The Mason City Globe-Gazette from Mason City, Iowa on March 21, 1939 · Page 6
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March 21, 1939

The Mason City Globe-Gazette from Mason City, Iowa · Page 6

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Mason City, Iowa
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Tuesday, March 21, 1939
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Page 6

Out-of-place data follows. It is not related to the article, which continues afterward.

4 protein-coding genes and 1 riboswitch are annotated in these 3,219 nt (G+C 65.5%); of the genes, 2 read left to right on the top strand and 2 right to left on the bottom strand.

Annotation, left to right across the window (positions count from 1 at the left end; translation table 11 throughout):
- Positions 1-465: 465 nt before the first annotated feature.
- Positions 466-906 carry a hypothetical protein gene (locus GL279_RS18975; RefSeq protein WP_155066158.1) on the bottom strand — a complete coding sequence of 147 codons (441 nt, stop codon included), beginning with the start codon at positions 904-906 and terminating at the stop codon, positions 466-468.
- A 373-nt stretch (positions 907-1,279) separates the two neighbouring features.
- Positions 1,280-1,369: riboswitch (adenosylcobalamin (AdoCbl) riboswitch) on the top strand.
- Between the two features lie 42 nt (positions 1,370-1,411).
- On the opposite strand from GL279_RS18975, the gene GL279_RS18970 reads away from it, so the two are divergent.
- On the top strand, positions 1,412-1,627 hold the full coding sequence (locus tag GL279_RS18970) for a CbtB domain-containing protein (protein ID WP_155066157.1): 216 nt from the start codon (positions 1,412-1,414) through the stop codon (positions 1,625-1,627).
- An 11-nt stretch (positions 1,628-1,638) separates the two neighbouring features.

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TUESDAY, MARCH 21, 1939 WILLIAM ALITZ RITES THURSDAY Services to Be Held at St. James Church Thursday Afternoon Funeral services for William J. Alitz, 87, who died at his home, 159 Fourteenth street northwest, at 11:20 o'clock Monday morning, following a lingering illness, will be held at the St. James Lutheran church Thursday afternoon at 2 o'clock. The Rev. O. Mall, pastor of the church, will be in charge of services. Mr. Alitz was born Jan. 20, 1852, at Stettin, Germany. He had been a resident of Mason City for =; the past 31 · years, having come to t h e United States June 17, 1868, when he was 16% years of age. He was seven w e e k s crossing t h e Atlantic ocean in a sailboat. M r . A l i t z was preceded in death by his w i f c, Magdelena, Jan. 9, 1920. T h e y were married at Elkader, Feb. 24 1876. · ' Surviving Mr. AUtz are. five brothers, John D., Louis H. and Henry R. Alitz, all of Mason City, William A. Alitz, Hanlontown and Fred K. Alitz, Littleton, Colo., and two sisters, Mrs. A. Tietjens and Mrs: R. Burgraff, Mason City, and 30 grandchildren and 12 great grandchildren. · The body will lie in state at the chapel of the McAuley and Son MASON CITY GLOBE-GAZETTE; Itching Skin Eczema Torture · Now (hat clean, powerful, penetrating Woonc's Emerald Oil is available at ilrst- class drug stores all over- the country thousands liavc found helpful relief from the distressing Itching and torture ol rashes, eczema. Itching toes and feet, poison Ivy and other exlernaljy caused sklri troubles. Not only does the itching, burning or stinging quickly subside, but healthy healing is promoted. Jak your druggist for an original bottle of Emerald Oil -- ereaselcis -- stainless Monty cheerfully refunded, if not satisfied. Cranked "Three Man Sub' 1 in Civil War To this relic of Civil war days--a three-man "sub" built to tow explosives against the hull of X e w O r £ » £ R "Tlf NMV Orte " ui «»«»« *«« Proudly, at the confederate soW er? home °n «n£ ?hl . Ai ?"° men cranked the propeller, and great risk lay in failure to retire fast enough once the explosion was set off. (A.P.-Univcrsal Ncwsrccl photo) .i«usu funeral home until 1 o'clock Thursday afternoon when it will be taken to the church for the ser- j-auuearers were M e r e d i t h vices. Burial will be at the Ply- David and Robert Temple Donald* mouth cemetery. m j -- »»-..:-_ ,, · ,' -- . D. H. Van Kirk Rites Held; Burial at Elmwood Cemetery Funeral services for D. H. Van Kirk, 84, who died Sunday evening at his home, 212 Second street southwest, from heart, disease, were held at the chapel of Ihe McAuley and Son funeral riome Tuesday afternoon. The Rev. J. Lee Lewis, pastor of the First Baptist church, was in ?harge of services. Miss Betty Senneff sang "The Old Rugged Cross" and "Beautiful Isle of Somewhere." Mrs. John Robinson and Mrs. John Stearns were in charge of flowers. Attending the services from out of the city were Mr. and Mrs. M. COMEDY "I'll Leave It To You" will be presented by the Junior class of the Mason City high school Wednesday, March 22, at 8:15 The story revolves around the efforts of 5 children of a wealthy family who suddenly find themselves penniless and set to work to "make something of themselves," and to make Uncle Daniel's promise come true. The play, to be presented in the high school auditorium is directed by Miss Myrtle Oulman. Art Feeney, Doris Nelson, Jack,Fat!arid and Wilma Walters take the leads in the production. Patricia Ball, Anne O'Brien, Cora Mae Lynch, Jane Schmitz, Ray Kunz and Bennett Webster are also cast m this Noel Coward stage hit. This announcement courtesy of MAJOR-RANDALL FUNERAL HOME "SUPERIOR" Ambulance Service B: Zeiner, Des Moines, and Mr. and Mrs. George Larson, Osage. Pallbearers were M e r e d i t h . Elder, Morilz Zeiner and Bnford Keeling. Burial was at Elmwood cemetery. MORE RECORDS ARESUBPENAED First National Company Minutes Included in Ontjes-McNider Trial With thousands of exhibits from the records of the Northwestern States Portland Cement company already submitted as evidence in the Ontjes-McNider trial in district court here Judge Henry N. Graven Tuesday acceded to a request by F. A. Ontjes. counsel for the claimants, that records of the First National company also be subpenaed. The records of the Indianhead Farms, Inc., and the Redineam corporation also were requested by Mr. Ontjea in his subpena but after John Senneff, attorney for the defense, had conceded for the record that the two corporations were owned and controlled from their inception by Hanford Mac- Nider and his mother, May H. McNider, the judge refused 'to order them produced. Limits Company Minutes · The judge also limited the production of First National company records to the minutes from the 1924 annual meeting to Oct. 31, 1925, and the stock records from Jan. 1, 1925, to March 18, 1929, after which date Mr. Senneff conceded that Hanford MacNidei- was sole owner of the company.' Mr. Ontjes argued that the records were material to the present case as they showed that C. H. McNider, Hanford MacNider, F J Hanlon and -W. G. C. Bagley held directorships and officerships in both the First National and Northwestern States companies and that C. H. McNider controlled the votes of the others in meetings of the Northwestern States company directors and stockholders. Is Eighlh Week The 1925 period was called particularly material because in that year the Northwestern Slates company's holdings in the Alpha Portland Cement company were disposed of through the First National company. Tuesday's session marked the beginning of the eighth week of the trial. Herbert Loomer, order clerk in the cement company's office from 1919 to 1929, was put on the stand by Mr. Ontjes during the morning session. He was questioned concerning time spent in tlie company's offices-by Mr. McNider while he was president and general manager. Loomer on Stand Mr. Loomer testified that he did lot recall having seen Mr. McNider there very often. He also testified that directors were on hand little more than one day each year. On cross examination by John Senneff, defense attorney, Mr. Loonier admitted, however, that he knew only one director by sight. Peter Anderson, secretary' ot the local cement company, resumed the stand shortly before noon to continue identification of checks issued by the company to its salaried employes as Christmas presents. Each employe received one month's exira salary for Christmas, according to Mr. Anderson. THE ONE CAR "-THE ONLY THAT OFFERS YOU ALL FOUR! 1. 1939 STYLE LEADER Again Gra. ham sets the pace for streamlined styling. It's the car that ''looks like it's going when it's standing still"--the car that has influenced the design of many 1939 models! 2. THREE TIMES ECONOMY CHAMPION Graham is ihc only car that has won. theOfficial A.A.A. Economy Championship 3 years in succession, in competition wilk stock cars of all popular makes! Owners report upkeep costs sensationally low! 3. NEW LOW PRICES The new.Iower prices on this thrilling 1939 Graham make it the outstanding value of the year. See this new Graham--drive it! Get all the facts before you buy any new car! 4. SUPERCHARGER ENGINE The only American car offering a supcrdiarger en- gine--ihc one new driving thrill left In the buyer ·who is fed up willi ordinary a u t o m o b i l e s . For g e t a w a y -- s p e e d -there's never been another tar like ihis! *C«bi:aHu tonpi nlb tank S!45, d.!n. »d Fl.irtl tat 0 Cor ititttrelid It 4-itu Sidci i 1311 Norih Federal Avc. Mason City, Iowa tilt JnnkSt40,SpKM 4-dur i, D.mil na,,|,,^ Kpipptri litl.il,, el rtmtai tcn»rirt Hall end l:itl »t« W i»y) H t o«ti SITOCHHEEI UOOR5 « *ODmO«*l COST ALDRIDGE CORY CASTS TO GIVE PLAYS AT S.U.I. Community Groups, Junior Colleges io Present Productions IOWA CITY -- A production schedule which will allow the presentation of 33 one-act plays in three days has been worked out for the first section of the state play production festis-al at the University of Iowa. Officials of the extension division and the speech department have .announced that 23 community groups and 10 junior colleges would give their plays March 23, 24, and 25. The series will open with community B plays. All of the junior college productions will be given March 23 and 24, and March -25 will be devoted to the last of the community B and the plays in community A and C classes. Only a day after the junior college and community groups finish, 82 high school casts will start six plays of plays. These begin March 27 and end April 1. Tiie official schedule for next week's events: Thursday, 9:30 a. m.--Commun- ity B: Scott county junior Farm Bureau, Sumner' Culture club, Waterloo Civic theater, 2:15 p. m.--Junior college: Osceola, Burlington, Muscatine, Bloomfield. 7:30 p. m.--Community B: St. John's Dramatic club, Burlington: Iowa City Woman's club, Clinton's Woman's club. Friday, 9:30 a. m., and 2:15 p. m. --Junior college: Red Oak, Chariton, Waukon, Graceland, Washington, Creslon. 7:30 p. m.--Community B: Sac City Woman's club, Cedar Rapids- Woman's club, Coralville Heights club, Davenport Woman's club. Saturday. 9:30 a. m.--Commun- ity B: Red Oak Monday club, Fairfield Woman's club, Spencer Drama club. Ida Grove Junior Woman's club. 2:15 p. m.--Community C: DCS Moines Mask and Candle players (3 plays), Waterloo Woman's club, Burlington Players' Workshop. 7:30 p. m.--Community A: Council Bluffs players, Davenport Masquers, Burlington Players' Workshop Community theater. TWO SEEK TO END MARRIAGES Would Separate After 15 and 27 Years of Wedded Life Two divorce suits were'on file in district court here Tuesday seeking separation of couples married 13 and 27 years, respectively. Anna Mae Collinson, Clear Lake, sought a divorce from Lloyd Leonard Collinson and custody of a minor child, charging in her petition that her husband deserted her on Aug. 13, 1933. The couple was married at Clear Lake Sept. 20, 1924, according to the petition. Hans Scott, Mount Vernon township farmer, asked a divorce from Fronia Scott to whom he was married July 3, 1912. He gave cruel and inhuman treatment as grounds. The couple separated Aug. 30, 1930, according to the petition. But no law or social system can save the stubborn hard-head who knows everything and will do things his way, by the eternal, or quit.--Wisconsin State Journal. Bandit Flees When Milkman Drops Bottles NEWARK, N. J., (iP--A bandit ordered Milkman Rufus Weber to throw up his hands. Weber complied, dropping two bottles ot milk on a concrete pavement. The bandit fled before the noise of breaking glass had subsided. A survey indicated the use of machinery displaced 20,000 families from farms in Texas during 1937. Have You Acid Indigestion? ^ F y o u a r e trou- k bled w i t h acid indigestion, s o u r risings, gassy stomach or J i c a r t b u r n . you w a n t to help improve your digestion. Dr, Fierce's Golden Medical Dii- covery niroulitea tti« appetite anrj increasri (he flow of sajtrie ^f -w-- ; u j c t aru ] I h u s h e j improre digestion of food, and helps itipplr tne body with strength and eneigv. Si ra Laura F. Wren, 1317 S. 15th St.'. St. Jo* icph. Mo., says: "Dr. Pierce's Golden Med- teal Discovery gire* one a splendid appetite and helps to reliere jfris on the stomach and storaacn upi*ti dut to rzceai aciditr. It has hem rtf eiceilcnt benefit to me and to members of my iamiir." R l i y | t i n liquid or tablets irom your druggist today. ASKS $5,000 OF CITY FOR HURTS Miss Winnie King Charges Acdident Was Caused by Iron Stake Suit for 55,000 against the City of Mason City was filed in district court here Tuesday by Miss Winnie King because of injuries she allegedly suffered in -a fall Jan. 22. Miss King charged in her ps- Ution that the city was negligent i in permuting an iron stake to protrude from the parking and over the sidewalk at the street corner where the Y. W. C. A. building is located. The petition recites that while passing this stake her coat and dress caught on it so that she was jerked off her feet sustaining severe injuries to her face, chest and back in the fall. She asks 56 for loss of time, $25 for broken glasses, $10 for doctor bills, $1,500 for disfigurement because of a scar under the left eye, 31,250 for pain and suffering and $2,209 lor future pain and suffering, doctor bills and loss of time. REDDING FILES DAMAGE SUIT Sues L. E. Christensen, Former Employer for Mangling of Fingers Albert I. Redding filed suit in district court here Tuesday against Lewis E. Christensen. his former employer, asking $8,000 damages for injuries allegedly suffered while sawing wood on the Christensen farm. Two fingers on his left hand were badly mangled, according to the petition, while he was helping his employer saw wood on Feb 15, 1338. He also charged that the accident would not have occurred if his employer had not suddenly jerked the plank which was being sawed. He asks S2.000 for past pain and suffering, 52,000 for future pain nnd suffering. SI.000 for time already lost and 53,000 for time and earnings which he will lose in the future as a result of the accident. Phone 935 You don't realize how dumb man con be until you hear him telling how things should be managed in a section of country he never has seen. Lincoln Star, AHEAD W I T H OF T H F i l T V I U E Spring fashions, fresh as the first April shower,-* different as spun glass, quaint as ,,"hearts and flowers," blended by ETTA GAYNES into zestj ful lines that mark American taste in dress. A. A fitted reefer coat in hopsacking tweed with glass buttons down the front. The seams are double stitched. 529.95 B. Bell hop bolero suit in covert cloth with lingerie blouse. $33.95 C. This fitted flared coat in sheer fabric has slot seams across the bodice and a cloth tie sash with a violet corsage at the waist. $39.95 DESIGNED »Y' D. Pleated top on a fitted dressy cloth coat with self belt and front fullness on skirt with violet corsage at the waist. §39.35 E. Dressy box coat with four slit pockets. Glass ball buttons down front and contrasting chiffon handkerchief in pocket. S2D.95 F. Silver buttons and three cluster pockets on a two piece sheer suit with contrasting c h i f f o n handkerchiefs a n d scarf. 529.95 Damon's SECOND FLOOR Italy may see the light. GEORGE E. PERKINS For which thank you very mucn, any ami